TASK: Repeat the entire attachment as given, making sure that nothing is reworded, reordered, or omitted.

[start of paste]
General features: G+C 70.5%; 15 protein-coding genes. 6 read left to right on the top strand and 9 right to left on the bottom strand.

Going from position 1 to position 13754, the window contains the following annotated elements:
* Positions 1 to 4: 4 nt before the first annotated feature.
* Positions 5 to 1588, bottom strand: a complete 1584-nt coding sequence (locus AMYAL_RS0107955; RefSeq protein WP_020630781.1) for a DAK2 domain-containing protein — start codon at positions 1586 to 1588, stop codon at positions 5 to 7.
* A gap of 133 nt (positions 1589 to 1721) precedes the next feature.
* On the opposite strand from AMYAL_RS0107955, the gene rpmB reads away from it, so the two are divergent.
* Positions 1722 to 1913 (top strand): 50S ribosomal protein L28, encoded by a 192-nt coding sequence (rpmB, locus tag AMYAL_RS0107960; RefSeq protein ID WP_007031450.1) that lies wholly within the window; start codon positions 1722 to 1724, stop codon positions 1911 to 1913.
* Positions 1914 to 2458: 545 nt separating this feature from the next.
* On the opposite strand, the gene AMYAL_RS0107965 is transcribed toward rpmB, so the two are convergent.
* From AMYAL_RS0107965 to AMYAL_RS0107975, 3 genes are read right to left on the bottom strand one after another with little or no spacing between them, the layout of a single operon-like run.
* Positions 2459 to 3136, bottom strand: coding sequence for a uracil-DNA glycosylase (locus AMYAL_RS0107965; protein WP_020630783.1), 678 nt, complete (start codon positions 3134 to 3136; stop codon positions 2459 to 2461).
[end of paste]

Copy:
General features: G+C 70.5%; 15 protein-coding genes. 6 read left to right on the top strand and 9 right to left on the bottom strand.

Going from position 1 to position 13754, the window contains the following annotated elements:
* Positions 1 to 4: 4 nt before the first annotated feature.
* Positions 5 to 1588, bottom strand: a complete 1584-nt coding sequence (locus AMYAL_RS0107955; RefSeq protein WP_020630781.1) for a DAK2 domain-containing protein — start codon at positions 1586 to 1588, stop codon at positions 5 to 7.
* A gap of 133 nt (positions 1589 to 1721) precedes the next feature.
* On the opposite strand from AMYAL_RS0107955, the gene rpmB reads away from it, so the two are divergent.
* Positions 1722 to 1913 (top strand): 50S ribosomal protein L28, encoded by a 192-nt coding sequence (rpmB, locus tag AMYAL_RS0107960; RefSeq protein ID WP_007031450.1) that lies wholly within the window; start codon positions 1722 to 1724, stop codon positions 1911 to 1913.
* Positions 1914 to 2458: 545 nt separating this feature from the next.
* On the opposite strand, the gene AMYAL_RS0107965 is transcribed toward rpmB, so the two are convergent.
* From AMYAL_RS0107965 to AMYAL_RS0107975, 3 genes are read right to left on the bottom strand one after another with little or no spacing between them, the layout of a single operon-like run.
* Positions 2459 to 3136, bottom strand: coding sequence for a uracil-DNA glycosylase (locus AMYAL_RS0107965; protein WP_020630783.1), 678 nt, complete (start codon positions 3134 to 3136; stop codon positions 2459 to 2461).